What Are the Steps to Filing a Divorce?

by A.M. Hill Google
    The process for filing for divorce is basically the same in every state.

    The process for filing for divorce is basically the same in every state.

    Medioimages/Photodisc/Photodisc/Getty Images

    Once you have decided to end your marriage, there are several steps you must take to begin the divorce process. Exact procedures vary by state, but the overall format is similar in all jurisdictions. If you decide to represent yourself, following the proper procedure will ensure your divorce complaint is accepted by the court. Should you choose to hire an attorney, it is still a good idea to familiarize yourself with the filing process. Following the right steps will save you time and lower the risk of the court dismissing your complaint.

    Meet Your State's Residency Requirements

    Each state has a minimum residency requirement for divorce, ranging from six weeks to two years. This means that the individual filing the complaint or petition must have lived in the state for a certain length of time. In New Jersey, for example, it is one year. In Ohio, the residency requirement is six months. If you have recently moved to a different state, you must wait the required period of time before filing your divorce complaint.

    Choose Fault or No-Fault

    Traditionally, a divorce complaint required you to list the reasons for the divorce. Also known as the "grounds" for divorce, one party would allege some kind of wrongdoing by the other side. Common grounds included adultery and extreme cruelty. Because misconduct was often difficult to prove, no-fault divorce was created. Unlike a fault-based complaint, no-fault divorce requires no proof of wrongdoing. In a no-fault complaint, the filing party must still state his grounds for divorce, but does not have to present evidence to support them. Common grounds for no-fault divorce include incompatibility, irretrievable breakdown of the marriage and irreconcilable differences. No-fault divorce is available in all 50 states, with some states offering no-fault as the only option. Many states require the couple to live separately for a time before filing a no-fault divorce, which can create delay. To avoid waiting, some couples decide to file for a fault-based divorce.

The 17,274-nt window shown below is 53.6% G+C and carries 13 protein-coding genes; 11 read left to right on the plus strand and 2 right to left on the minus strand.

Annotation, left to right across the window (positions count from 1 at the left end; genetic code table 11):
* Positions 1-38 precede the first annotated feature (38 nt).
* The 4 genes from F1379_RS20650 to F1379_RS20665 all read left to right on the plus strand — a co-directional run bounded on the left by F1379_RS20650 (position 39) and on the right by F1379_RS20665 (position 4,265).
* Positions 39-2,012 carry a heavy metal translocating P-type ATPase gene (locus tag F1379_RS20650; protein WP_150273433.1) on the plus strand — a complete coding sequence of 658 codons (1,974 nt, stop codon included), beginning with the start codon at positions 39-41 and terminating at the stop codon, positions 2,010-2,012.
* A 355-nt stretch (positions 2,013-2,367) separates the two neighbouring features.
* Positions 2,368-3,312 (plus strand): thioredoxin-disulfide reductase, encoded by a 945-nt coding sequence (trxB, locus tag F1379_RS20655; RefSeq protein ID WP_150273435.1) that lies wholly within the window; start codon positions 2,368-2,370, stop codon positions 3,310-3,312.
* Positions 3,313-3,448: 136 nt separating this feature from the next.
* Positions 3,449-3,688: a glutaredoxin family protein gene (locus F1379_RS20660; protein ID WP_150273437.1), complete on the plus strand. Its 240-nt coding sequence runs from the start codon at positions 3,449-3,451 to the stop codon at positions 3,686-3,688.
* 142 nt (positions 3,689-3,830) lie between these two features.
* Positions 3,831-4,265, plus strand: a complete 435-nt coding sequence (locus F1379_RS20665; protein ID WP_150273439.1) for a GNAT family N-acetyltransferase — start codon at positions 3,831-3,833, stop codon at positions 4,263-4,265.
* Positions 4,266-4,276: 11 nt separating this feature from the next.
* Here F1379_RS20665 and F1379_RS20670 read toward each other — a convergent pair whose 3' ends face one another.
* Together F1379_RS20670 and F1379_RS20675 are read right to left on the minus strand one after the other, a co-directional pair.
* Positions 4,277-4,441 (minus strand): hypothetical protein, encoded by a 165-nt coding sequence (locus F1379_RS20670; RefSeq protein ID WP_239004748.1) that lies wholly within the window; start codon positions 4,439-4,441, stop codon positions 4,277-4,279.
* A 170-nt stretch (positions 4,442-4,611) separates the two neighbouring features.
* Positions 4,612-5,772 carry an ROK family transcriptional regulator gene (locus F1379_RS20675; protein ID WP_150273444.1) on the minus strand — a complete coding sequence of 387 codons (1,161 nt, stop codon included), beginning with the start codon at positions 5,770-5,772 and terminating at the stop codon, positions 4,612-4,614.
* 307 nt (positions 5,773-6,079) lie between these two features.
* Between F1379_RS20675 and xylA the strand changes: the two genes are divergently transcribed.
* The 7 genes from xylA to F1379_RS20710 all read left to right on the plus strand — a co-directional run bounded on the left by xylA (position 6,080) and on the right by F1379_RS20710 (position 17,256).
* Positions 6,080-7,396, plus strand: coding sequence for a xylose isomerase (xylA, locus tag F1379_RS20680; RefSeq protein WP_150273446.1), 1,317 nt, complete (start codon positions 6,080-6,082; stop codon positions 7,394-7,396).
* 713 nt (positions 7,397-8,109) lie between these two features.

Gather Required Documents

    Some states require additional documents beyond the complaint. If you have minor children, for example, you might be required to file a proposed parenting plan and certain health insurance forms. In some jurisdictions, both spouses must file an affidavit listing their monthly household expenses. Check with your court for a list of required documents.

    Pay the Appropriate Filing Fees

    Fees vary, but the cost to file a divorce complaint generally ranges between $100 and several hundred dollars. Some jurisdictions charge more if you have minor children or if you choose to file a fault-based divorce. If you cannot afford the filing fee, you can ask the court to waive it. To obtain a waiver, you must submit an affidavit of indigency showing that your monthly income is below a specific threshold.

    Serve the Other Party

    The filing party must show the court that he delivered a copy of the complaint to the other side. This "service of process" ensures fairness by giving the opposing party an opportunity to respond. Service of process can be accomplished in a number of ways, from certified mail delivery to hiring a private process server to deliver the complaint in person. Some states allow the responding spouse to waive service, which saves time and expense. Waiver of service is common with no-fault divorce filings.

    About the Author

    A.M. Hill has been a licensed attorney since 2004. Her practice areas include family law and divorce, probate and estate planning and bankruptcy. Hill holds a Juris Doctor from the Cleveland-Marshall College of Law.

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